Beginning in the 1970's
there was considerable doctor-to-doctor communication
in the United
States concerning patients known by their doctors to be surreptitiously
using marijuana with notable success to overcome or lessen their nausea
2. Young patients generally achieve better control over nausea
from smoking marijuana than do older patients, particularly
when the older
patient has not been provided with detailed information on
how to smoke marijuana.
3. Marijuana cigarettes in many cases are superior to
synthetic THC capsules
in reducing chemotherapy-induced nausea and
vomiting. Marijuana cigarettes
have an important, clear advantage over synthetic THC capsules in that the natural
marijuana is inhaled and generally takes effect more quickly than the synthetic
capsule which is ingested and must be processed through the digestive system before
it takes effect.
4. Attempting to orally administer the synthetic THC capsule
to a vomiting
patient presents obvious problems - it is vomited right
back up before it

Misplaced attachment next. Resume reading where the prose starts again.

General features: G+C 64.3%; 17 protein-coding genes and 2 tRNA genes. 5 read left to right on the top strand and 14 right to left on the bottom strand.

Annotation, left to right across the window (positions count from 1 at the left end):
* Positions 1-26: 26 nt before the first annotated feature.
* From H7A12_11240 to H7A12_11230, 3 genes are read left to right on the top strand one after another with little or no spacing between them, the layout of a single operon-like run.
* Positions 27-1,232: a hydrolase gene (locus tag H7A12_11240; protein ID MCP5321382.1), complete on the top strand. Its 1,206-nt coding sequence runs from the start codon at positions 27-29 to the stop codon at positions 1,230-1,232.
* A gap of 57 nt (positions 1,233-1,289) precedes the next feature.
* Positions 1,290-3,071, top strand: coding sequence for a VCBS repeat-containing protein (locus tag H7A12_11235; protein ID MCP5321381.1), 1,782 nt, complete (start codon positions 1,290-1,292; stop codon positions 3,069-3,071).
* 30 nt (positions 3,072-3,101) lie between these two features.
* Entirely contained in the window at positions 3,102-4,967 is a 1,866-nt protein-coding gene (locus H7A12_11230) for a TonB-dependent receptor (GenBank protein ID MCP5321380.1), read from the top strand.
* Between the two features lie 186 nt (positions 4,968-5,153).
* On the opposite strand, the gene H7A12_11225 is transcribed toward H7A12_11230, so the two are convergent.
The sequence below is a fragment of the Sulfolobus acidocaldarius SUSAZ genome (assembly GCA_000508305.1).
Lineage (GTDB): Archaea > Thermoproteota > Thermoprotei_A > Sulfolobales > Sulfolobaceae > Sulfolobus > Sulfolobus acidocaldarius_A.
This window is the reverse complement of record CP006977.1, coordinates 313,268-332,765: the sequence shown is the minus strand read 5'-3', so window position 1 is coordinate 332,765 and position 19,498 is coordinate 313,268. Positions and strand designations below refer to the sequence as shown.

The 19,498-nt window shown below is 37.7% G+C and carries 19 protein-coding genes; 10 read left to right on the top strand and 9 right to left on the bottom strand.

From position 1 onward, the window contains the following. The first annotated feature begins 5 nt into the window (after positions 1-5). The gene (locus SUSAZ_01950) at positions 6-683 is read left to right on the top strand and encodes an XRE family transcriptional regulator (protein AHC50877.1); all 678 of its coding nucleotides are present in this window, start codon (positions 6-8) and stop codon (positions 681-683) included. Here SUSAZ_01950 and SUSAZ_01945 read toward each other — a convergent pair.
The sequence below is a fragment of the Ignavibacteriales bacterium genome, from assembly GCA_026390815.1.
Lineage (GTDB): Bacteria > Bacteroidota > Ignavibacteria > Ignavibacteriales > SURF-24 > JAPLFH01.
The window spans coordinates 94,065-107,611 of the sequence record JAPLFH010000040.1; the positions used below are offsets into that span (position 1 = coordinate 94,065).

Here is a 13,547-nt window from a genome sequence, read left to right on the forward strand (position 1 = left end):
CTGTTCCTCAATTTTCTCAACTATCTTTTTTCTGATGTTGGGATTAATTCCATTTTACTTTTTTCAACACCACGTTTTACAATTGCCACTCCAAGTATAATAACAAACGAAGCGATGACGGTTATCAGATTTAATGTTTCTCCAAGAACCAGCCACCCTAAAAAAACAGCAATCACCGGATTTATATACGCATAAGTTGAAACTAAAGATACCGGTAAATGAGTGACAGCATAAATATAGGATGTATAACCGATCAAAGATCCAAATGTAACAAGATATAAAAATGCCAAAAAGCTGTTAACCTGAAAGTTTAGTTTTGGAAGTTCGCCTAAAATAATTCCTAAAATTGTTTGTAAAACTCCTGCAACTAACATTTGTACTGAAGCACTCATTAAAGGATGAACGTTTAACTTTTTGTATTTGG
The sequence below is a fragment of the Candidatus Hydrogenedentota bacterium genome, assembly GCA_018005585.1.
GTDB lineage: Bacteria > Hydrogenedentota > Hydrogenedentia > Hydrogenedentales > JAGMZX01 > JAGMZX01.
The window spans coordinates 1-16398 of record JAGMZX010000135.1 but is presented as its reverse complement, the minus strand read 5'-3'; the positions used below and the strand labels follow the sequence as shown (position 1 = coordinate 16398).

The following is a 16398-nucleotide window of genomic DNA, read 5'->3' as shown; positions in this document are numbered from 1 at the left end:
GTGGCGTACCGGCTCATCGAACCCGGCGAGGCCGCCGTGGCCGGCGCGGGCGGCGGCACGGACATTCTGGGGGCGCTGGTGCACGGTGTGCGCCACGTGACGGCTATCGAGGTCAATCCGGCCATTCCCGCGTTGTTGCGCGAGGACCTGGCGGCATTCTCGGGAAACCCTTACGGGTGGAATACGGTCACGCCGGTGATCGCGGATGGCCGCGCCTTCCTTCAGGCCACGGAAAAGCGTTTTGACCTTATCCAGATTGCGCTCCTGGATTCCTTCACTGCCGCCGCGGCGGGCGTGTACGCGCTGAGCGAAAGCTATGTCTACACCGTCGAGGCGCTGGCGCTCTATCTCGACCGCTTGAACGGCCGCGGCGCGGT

can have any effect.
5. Many physicians, some engaged in medical practice and some
medical schools, have accepted smoking marijuana as effective
or reducing the severe nausea and vomiting (emesis)
experienced by some cancer
patients undergoing chemotherapy for cancer.
6. Such physicians include board-certified internists,
oncologists and psychiatrists.
(Oncology is the treatment of cancer
through the use of highly toxic chemicals,
7. Doctors who have come to accept the usefulness of marijuana
or reducing emesis resulting from chemotherapy have dose
so as the result
of reading reports of studies and anecdotal reports in
literature, and as the result of observing patients